“‘Balm in Gilead’ is an old spiritual, part of our culture over here. I’ve heard it since I was a child, and then I went to ‘Lift Every Voice and Sing’, which we sang everyday in school when I was a little boy, and all that comes along with me, so ‘Lift Every Voice’ is like the Negro national anthem.”

Lloyd has never forgotten his close relationship with trumpeter Booker Little (1938–1961), a young man as wise about music as he was about life, and the memory of conversations and experiences Lloyd shared with him have been a continual source of inspiration to this day.

“‘Booker’s Garden,’ that’s Booker Little – this great, misunderstood genius who was a great composer, he made a wonderful record [in 1961] called Out Front; he did so much beautiful work, he made those records down at the Five Spot with Eric Dolphy and Mal Waldron, Richard Davis and Eddie Blackwell. Booker was my best friend in High School, with whom I used to listen to Béla Bartók string quartets in the school library.

“When I got to New York I was staying at the Alvin Hotel and he said, ‘Where are you staying?’ and I said, ‘At the Alvin,’ and he said, ‘No you’re not, go pack your bags you’re coming home with me!’

“What a leap of faith! He took me to the apartment he shared with his lady friend up on East 92nd Street between Lex and Third, a four flight walk-up, and he began to take me apart. I was about to jump into the fast lane up in New York – and he said, ‘No, it’s not about that, it’s about character,’ that was so profound. I am always conversing with him, we really have this deep communion now, he was so deep, he left town at the age of 23 but he did so much in that short time.

“‘Lady Day,’ is about Billie Holiday of course; she was my heartbeat when I was a little boy, playing the radio late at night with her singing to me.”

Over the last decade, Lloyd has been experimenting with different ensembles, different musicians, different instruments, different sounds, and different musical and rhythmic textures – most notably his Greek ensemble with Maria Farantouri; The Marvels; Kindred Spirits; and his already classic trilogy of three different trios – the Chapel Trio, the Ocean Trio and the Sacred Thread Trio – released last year as A Trio of Trios.

But, always eager to challenge himself with different musicians and different approaches, he brought together another set of personalities for The Sky Will Still Be There Tomorrow. “I had to get these people,” continues Lloyd. “Jason Moran had played with me earlier, and he seemed to understand.

“Then came Larry Grenadier who played with me on the Water is Wide, with Brad Mehldau, Billy Higgins, and John Abercrombie, so I knew Larry has this big sound and big heart, and Brian Blade had always been in the wings; there were many aborted times when we might have gotten together, Brian and I, and he understands my music too. I wanted to bring these people together.”

At 80, Saxophonist Charles Lloyd Finds Enlightenment in the Groove : NPR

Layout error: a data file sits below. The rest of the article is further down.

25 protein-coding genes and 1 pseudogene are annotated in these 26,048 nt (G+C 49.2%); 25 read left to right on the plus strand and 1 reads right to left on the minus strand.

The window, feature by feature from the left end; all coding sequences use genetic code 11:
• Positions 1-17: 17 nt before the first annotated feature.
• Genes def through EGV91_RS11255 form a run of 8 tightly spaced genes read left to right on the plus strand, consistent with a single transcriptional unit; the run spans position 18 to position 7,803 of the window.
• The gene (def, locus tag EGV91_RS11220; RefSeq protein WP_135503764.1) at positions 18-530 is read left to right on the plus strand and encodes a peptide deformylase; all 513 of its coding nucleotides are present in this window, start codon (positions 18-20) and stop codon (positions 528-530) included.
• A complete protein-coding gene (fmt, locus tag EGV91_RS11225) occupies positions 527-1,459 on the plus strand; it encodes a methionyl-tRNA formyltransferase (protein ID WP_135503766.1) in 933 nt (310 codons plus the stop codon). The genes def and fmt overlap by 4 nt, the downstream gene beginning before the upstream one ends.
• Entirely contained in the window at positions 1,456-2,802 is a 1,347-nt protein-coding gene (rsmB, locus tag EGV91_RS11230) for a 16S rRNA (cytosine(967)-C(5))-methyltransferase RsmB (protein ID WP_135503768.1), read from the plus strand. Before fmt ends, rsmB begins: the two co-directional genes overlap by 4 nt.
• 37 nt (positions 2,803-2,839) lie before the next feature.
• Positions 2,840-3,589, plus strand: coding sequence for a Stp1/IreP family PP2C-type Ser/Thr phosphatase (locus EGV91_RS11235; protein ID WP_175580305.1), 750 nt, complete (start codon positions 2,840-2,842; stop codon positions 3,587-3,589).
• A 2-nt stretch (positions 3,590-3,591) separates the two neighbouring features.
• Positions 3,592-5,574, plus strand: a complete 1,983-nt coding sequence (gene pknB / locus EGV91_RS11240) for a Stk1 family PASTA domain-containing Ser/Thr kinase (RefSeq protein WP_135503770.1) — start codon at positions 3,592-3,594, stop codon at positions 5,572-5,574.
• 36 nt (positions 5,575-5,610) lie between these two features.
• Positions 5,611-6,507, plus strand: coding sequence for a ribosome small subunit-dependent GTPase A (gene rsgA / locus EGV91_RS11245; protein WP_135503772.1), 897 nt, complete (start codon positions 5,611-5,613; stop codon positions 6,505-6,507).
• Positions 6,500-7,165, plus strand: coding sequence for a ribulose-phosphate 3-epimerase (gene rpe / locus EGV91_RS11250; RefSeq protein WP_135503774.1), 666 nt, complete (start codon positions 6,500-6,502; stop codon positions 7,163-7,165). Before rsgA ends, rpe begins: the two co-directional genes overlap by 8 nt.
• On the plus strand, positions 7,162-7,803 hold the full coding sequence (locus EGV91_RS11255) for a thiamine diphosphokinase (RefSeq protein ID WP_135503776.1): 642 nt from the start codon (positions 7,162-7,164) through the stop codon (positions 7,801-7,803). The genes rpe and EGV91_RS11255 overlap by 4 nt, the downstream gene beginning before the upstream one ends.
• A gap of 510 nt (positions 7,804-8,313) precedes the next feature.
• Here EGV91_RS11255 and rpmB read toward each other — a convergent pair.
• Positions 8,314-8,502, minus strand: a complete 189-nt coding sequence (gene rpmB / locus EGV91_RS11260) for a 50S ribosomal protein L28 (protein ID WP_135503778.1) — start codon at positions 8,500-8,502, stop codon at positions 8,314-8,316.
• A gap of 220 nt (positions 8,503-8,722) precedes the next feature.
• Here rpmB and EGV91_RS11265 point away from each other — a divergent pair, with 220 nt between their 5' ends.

The group first assembled in the recording studio in March 2023 before playing a series of dates, one of which was on 18 March 2023 at his hometown theatre in downtown Santa Barbera. The Lobero is a 150-year-old adobe theatre and a venue where he has played more times in his life than anywhere else.

The tour schedule, as ever, was arranged and booked by Darr. “Well, for that concert at the Lobero Theatre last March, Charles had gotten together a group of musicians,” she tells me. “Jason Moran, Larry Grenadier and Brian Blade who had been in the studio two or three days prior to the concert to make The Sky Will Still Be There Tomorrow. Charles has had a number of birthday concerts at the Lobero, and it has become like an extension of our living room – a place where he is very relaxed.

“The place was full to the gills and at a certain point, I think it was two or three songs in, they were pausing between songs and the audience burst into a ‘Happy Birthday’ spontaneously, which was very touching. It just charged the energy; the Lobero is just a beautiful place to perform, and it was a highly charged, memorable evening.”

The Lobero concert set the tone for what followed in 2023, Lloyd’s first full year of touring since the end of lockdown, when he launched into an exhausting round of dates across America and Europe. There was no shortage of highlights, but they all shared one thing in common – the genuine warmth and enthusiasm he received, acknowledging a true jazz legend during his lifetime; at the Newport Jazz Festival in July 2023, “he topped the list of highlights” according to The Boston Globe.

“Oh yeah! That was a great,” enthuses Darr. “Charles is very fond of the Newport Jazz Festival because of his friendship with the late George Wein. It was with the New Quartet – Jason [Moran], Eric Harland [drums] and Reuben Rogers [bass] – and they always have great energy, a great connection, and yeah, that was a great evening!